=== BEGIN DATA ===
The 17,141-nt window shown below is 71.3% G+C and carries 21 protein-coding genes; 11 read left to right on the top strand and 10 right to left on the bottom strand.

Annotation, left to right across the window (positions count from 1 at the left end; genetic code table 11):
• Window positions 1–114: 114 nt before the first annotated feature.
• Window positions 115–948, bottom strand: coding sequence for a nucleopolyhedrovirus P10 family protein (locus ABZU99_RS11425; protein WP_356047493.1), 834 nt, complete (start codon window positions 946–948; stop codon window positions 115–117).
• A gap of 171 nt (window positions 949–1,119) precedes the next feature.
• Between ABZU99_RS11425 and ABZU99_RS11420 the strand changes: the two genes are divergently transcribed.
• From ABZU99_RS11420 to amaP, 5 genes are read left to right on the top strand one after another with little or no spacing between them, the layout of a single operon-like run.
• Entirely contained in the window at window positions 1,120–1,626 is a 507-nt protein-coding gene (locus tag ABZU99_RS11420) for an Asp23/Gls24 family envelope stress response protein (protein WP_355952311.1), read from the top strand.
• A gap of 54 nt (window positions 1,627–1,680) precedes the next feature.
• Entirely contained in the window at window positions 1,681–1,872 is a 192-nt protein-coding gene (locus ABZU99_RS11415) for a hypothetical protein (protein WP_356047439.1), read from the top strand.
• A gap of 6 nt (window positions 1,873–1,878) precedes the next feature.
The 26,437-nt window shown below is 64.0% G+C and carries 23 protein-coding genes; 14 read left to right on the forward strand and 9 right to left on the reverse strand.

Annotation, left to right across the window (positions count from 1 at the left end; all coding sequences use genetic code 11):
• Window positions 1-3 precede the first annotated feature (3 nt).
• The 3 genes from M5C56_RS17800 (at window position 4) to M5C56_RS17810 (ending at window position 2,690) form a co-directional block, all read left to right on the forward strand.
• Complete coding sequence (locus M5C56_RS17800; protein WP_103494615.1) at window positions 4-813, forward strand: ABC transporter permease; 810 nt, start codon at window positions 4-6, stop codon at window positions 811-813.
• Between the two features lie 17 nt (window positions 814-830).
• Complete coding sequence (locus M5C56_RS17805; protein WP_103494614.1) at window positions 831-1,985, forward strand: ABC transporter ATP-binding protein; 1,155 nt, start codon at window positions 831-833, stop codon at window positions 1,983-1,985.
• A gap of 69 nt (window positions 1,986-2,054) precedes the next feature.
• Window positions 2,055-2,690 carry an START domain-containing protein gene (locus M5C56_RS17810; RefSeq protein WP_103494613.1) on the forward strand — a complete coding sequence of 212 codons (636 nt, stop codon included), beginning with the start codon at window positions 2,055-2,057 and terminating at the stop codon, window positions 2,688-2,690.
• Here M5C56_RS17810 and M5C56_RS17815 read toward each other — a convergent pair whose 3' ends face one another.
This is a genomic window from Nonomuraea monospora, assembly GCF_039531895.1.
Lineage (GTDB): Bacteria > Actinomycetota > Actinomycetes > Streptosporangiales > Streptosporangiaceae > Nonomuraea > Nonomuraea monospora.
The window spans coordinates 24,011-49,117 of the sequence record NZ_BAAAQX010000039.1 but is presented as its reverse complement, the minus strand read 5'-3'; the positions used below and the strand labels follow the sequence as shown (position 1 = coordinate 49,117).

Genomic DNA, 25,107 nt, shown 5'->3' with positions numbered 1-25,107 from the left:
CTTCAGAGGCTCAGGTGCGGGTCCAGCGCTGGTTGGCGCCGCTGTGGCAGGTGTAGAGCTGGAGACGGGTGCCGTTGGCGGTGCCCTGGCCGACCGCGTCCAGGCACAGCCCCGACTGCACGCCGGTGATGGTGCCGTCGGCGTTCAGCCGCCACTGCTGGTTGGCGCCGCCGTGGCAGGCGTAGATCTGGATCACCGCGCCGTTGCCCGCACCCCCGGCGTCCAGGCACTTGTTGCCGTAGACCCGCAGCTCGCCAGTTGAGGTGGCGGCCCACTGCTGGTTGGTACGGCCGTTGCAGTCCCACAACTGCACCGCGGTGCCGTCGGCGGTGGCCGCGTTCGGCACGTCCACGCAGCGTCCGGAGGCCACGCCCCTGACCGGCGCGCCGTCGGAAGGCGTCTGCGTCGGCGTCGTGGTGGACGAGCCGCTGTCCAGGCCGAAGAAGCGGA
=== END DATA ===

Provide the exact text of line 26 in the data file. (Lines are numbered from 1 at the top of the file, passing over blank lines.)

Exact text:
CTTCAGAGGCTCAGGTGCGGGTCCAGCGCTGGTTGGCGCCGCTGTGGCAGGTGTAGAGCTGGAGACGGGTGCCGTTGGCGGTGCCCTGGCCGACCGCGTCCAGGCACAGCCCCGACTGCACGCCGGTGATGGTGCCGTCGGCGTTCAGCCGCCACTGCTGGTTGGCGCCGCCGTGGCAGGCGTAGATCTGGATCACCGCGCCGTTGCCCGCACCCCCGGCGTCCAGGCACTTGTTGCCGTAGACCCGCAGCTCGCCAGTTGAGGTGGCGGCCCACTGCTGGTTGGTACGGCCGTTGCAGTCCCACAACTGCACCGCGGTGCCGTCGGCGGTGGCCGCGTTCGGCACGTCCACGCAGCGTCCGGAGGCCACGCCCCTGACCGGCGCGCCGTCGGAAGGCGTCTGCGTCGGCGTCGTGGTGGACGAGCCGCTGTCCAGGCCGAAGAAGCGGA